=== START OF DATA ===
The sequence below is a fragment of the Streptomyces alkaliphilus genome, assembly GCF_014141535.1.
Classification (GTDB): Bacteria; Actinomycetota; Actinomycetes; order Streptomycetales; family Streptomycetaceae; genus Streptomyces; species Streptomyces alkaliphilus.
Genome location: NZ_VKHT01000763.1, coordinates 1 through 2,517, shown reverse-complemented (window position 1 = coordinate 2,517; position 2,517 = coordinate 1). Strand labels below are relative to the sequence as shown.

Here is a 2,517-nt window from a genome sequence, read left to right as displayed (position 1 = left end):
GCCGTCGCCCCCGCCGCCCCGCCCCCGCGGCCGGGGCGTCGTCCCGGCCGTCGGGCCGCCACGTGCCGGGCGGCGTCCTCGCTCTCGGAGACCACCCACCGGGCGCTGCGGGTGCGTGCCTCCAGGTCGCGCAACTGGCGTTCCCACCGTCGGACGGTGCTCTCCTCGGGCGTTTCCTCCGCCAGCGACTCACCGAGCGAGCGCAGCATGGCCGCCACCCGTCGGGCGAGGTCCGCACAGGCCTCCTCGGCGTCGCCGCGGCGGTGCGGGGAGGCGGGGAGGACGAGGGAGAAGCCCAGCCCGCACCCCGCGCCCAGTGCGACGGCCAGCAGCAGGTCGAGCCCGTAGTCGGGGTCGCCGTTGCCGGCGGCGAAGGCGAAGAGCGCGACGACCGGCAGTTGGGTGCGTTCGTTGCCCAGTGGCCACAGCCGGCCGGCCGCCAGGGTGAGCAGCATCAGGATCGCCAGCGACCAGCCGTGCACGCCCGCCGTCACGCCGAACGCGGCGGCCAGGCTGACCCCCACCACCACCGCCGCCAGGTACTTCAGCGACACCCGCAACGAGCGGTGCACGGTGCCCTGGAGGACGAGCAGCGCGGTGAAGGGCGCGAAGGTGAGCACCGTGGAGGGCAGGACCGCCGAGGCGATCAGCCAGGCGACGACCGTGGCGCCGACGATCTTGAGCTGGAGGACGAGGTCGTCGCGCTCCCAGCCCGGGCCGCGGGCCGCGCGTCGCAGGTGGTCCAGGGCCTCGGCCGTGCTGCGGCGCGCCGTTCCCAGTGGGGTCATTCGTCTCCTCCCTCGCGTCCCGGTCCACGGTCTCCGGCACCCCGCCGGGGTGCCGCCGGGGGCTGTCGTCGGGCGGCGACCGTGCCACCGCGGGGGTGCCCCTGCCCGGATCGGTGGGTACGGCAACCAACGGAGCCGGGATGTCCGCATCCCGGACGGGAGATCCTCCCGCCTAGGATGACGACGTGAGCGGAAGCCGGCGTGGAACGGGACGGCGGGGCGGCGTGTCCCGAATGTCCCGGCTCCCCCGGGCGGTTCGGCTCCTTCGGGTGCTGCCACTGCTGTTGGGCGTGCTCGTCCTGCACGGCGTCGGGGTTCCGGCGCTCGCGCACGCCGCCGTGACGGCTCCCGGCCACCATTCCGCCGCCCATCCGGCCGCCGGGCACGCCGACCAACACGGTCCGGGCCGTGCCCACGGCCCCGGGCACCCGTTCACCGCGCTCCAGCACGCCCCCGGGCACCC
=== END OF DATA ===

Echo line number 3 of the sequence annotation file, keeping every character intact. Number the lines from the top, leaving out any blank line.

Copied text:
Genome location: NZ_VKHT01000763.1, coordinates 1 through 2,517, shown reverse-complemented (window position 1 = coordinate 2,517; position 2,517 = coordinate 1). Strand labels below are relative to the sequence as shown.